This document explains how to output PDF files dynamically using Django views. This is made possible by the excellent, open-source ReportLab Python PDF library.
The advantage of generating PDF files dynamically is that you can create customized PDFs for different purposes – say, for different users or different pieces of content.
For example, Django was used at kusports.com to generate customized, printer-friendly NCAA tournament brackets, as PDF files, for people participating in a March Madness contest.
The ReportLab library is available on PyPI. A user guide (not coincidentally, a PDF file) is also available for download. You can install ReportLab with
$ pip install reportlab
Test your installation by importing it in the Python interactive interpreter:
>>> import reportlab
If that command doesn’t raise any errors, the installation worked.
The key to generating PDFs dynamically with Django is that the ReportLab API acts on file-like objects, and Django’s
HttpResponse objects are file-like objects.
Here’s a “Hello World” example:
from reportlab.pdfgen import canvas from django.http import HttpResponse def some_view(request): # Create the HttpResponse object with the appropriate PDF headers. response = HttpResponse(content_type='application/pdf') response['Content-Disposition'] = 'attachment; filename="somefilename.pdf"' # Create the PDF object, using the response object as its "file." p = canvas.Canvas(response) # Draw things on the PDF. Here's where the PDF generation happens. # See the ReportLab documentation for the full list of functionality. p.drawString(100, 100, "Hello world.") # Close the PDF object cleanly, and we're done. p.showPage() p.save() return response
The code and comments should be self-explanatory, but a few things deserve a mention:
Content-Dispositionheader, which contains the name of the PDF file. This filename is arbitrary: Call it whatever you want. It’ll be used by browsers in the “Save as…” dialog, etc.
Content-Disposition header starts with
'attachment; ' in this example. This forces Web browsers to pop-up a dialog box prompting/confirming how to handle the document even if a default is set on the machine. If you leave off
'attachment;', browsers will handle the PDF using whatever program/plugin they’ve been configured to use for PDFs. Here’s what that code would look like:
response['Content-Disposition'] = 'filename="somefilename.pdf"'
responseas the first argument to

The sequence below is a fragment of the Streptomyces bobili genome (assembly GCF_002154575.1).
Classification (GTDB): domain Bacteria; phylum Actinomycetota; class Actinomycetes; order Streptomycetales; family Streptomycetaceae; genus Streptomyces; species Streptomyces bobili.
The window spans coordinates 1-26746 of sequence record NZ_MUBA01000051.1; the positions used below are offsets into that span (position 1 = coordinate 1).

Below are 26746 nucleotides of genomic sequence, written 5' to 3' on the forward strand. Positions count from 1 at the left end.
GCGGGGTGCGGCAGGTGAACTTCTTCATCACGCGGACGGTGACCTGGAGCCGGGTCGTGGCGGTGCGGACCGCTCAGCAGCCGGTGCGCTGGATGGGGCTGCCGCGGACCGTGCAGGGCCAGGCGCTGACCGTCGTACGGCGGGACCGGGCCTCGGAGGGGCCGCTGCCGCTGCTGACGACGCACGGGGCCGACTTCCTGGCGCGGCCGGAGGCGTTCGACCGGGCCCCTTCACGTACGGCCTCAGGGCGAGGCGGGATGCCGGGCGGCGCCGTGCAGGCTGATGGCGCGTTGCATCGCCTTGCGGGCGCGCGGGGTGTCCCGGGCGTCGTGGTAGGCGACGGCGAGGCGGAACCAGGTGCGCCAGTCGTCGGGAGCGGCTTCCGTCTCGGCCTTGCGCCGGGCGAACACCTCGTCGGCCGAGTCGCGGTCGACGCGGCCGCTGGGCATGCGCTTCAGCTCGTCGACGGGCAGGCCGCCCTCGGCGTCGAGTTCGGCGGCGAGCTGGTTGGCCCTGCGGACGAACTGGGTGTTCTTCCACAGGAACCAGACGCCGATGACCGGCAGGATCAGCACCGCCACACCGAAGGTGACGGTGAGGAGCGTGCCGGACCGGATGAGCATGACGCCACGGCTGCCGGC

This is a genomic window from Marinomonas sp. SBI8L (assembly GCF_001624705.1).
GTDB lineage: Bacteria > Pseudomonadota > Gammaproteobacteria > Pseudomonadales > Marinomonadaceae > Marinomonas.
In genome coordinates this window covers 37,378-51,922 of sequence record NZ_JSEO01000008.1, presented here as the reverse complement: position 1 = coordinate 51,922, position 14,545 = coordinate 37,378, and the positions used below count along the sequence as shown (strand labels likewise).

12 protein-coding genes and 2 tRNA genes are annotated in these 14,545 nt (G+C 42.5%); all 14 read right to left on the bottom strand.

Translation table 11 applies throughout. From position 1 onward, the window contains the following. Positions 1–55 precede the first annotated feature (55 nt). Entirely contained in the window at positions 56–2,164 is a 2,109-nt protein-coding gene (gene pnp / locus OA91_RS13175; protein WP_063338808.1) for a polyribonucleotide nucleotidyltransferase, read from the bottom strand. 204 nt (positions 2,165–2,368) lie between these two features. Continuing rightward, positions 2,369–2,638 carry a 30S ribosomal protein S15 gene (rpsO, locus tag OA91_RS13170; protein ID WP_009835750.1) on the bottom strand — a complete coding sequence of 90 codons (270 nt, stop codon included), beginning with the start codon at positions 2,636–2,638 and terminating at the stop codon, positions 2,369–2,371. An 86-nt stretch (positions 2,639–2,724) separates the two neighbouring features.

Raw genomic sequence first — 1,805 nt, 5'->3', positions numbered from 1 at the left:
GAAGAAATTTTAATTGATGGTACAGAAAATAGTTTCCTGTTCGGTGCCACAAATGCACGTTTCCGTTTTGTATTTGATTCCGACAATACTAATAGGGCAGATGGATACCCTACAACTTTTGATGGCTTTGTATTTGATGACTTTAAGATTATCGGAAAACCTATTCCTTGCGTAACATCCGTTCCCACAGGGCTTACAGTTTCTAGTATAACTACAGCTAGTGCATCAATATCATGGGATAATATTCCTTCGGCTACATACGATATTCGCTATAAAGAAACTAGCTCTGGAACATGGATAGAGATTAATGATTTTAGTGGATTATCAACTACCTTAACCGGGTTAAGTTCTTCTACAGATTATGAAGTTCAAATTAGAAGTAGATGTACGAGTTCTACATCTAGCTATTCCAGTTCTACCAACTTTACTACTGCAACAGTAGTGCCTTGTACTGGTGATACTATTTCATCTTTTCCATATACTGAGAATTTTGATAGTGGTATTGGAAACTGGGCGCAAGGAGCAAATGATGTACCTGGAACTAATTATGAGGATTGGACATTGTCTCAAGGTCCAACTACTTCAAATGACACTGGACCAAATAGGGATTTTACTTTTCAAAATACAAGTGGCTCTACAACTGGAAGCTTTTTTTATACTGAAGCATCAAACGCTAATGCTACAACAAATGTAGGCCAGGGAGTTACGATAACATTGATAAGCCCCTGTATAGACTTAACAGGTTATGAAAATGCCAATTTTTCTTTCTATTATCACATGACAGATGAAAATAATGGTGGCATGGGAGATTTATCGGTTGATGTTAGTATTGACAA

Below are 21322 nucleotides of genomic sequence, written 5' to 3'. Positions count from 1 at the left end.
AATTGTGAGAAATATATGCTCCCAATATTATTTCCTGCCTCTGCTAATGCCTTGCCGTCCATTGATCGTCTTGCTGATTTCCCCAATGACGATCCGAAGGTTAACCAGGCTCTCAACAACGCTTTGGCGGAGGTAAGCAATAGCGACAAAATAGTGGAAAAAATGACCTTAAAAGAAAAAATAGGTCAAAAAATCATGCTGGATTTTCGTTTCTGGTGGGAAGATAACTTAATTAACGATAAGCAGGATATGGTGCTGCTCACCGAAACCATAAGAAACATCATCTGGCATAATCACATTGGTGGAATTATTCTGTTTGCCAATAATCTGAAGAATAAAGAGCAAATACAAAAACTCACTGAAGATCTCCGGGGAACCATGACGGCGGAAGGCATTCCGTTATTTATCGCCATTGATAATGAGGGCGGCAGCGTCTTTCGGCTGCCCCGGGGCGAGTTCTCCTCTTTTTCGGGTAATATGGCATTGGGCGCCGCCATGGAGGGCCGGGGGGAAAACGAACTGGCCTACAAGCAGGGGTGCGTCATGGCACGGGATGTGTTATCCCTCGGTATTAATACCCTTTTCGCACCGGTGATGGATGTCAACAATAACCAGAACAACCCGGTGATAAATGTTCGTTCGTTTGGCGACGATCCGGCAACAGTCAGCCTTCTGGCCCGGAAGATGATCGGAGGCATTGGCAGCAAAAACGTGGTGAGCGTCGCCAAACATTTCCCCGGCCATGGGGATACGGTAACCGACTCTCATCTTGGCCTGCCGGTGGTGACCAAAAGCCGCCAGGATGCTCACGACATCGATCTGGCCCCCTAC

Canvasclass expects a file-like object, and
HttpResponseobjects fit the bill.
p) – not on
save()on the PDF file.
ReportLab is not thread-safe. Some of our users have reported odd issues with building PDF-generating Django views that are accessed by many people at the same time.
If you’re creating a complex PDF document with ReportLab, consider using the
io library as a temporary holding place for your PDF file. This library provides a file-like object interface that is particularly efficient. Here’s the above “Hello World” example rewritten to use
from io import BytesIO from reportlab.pdfgen import canvas from django.http import HttpResponse def some_view(request): # Create the HttpResponse object with the appropriate PDF headers. response = HttpResponse(content_type='application/pdf') response['Content-Disposition'] = 'attachment; filename="somefilename.pdf"' buffer = BytesIO() # Create the PDF object, using the BytesIO object as its "file." p = canvas.Canvas(buffer) # Draw things on the PDF. Here's where the PDF generation happens. # See the ReportLab documentation for the full list of functionality. p.drawString(100, 100, "Hello world.") # Close the PDF object cleanly. p.showPage() p.save() # Get the value of the BytesIO buffer and write it to the response. pdf = buffer.getvalue() buffer.close() response.write(pdf) return response
Notice that there isn’t a lot in these examples that’s PDF-specific – just the bits using
reportlab. You can use a similar technique to generate any arbitrary format that you can find a Python library for. Also see Outputting CSV with Django for another example and some techniques you can use when generated text-based formats.
Django Packages provides a comparison of packages that help generate PDF files from Django.
© Django Software Foundation and individual contributors
Licensed under the BSD License.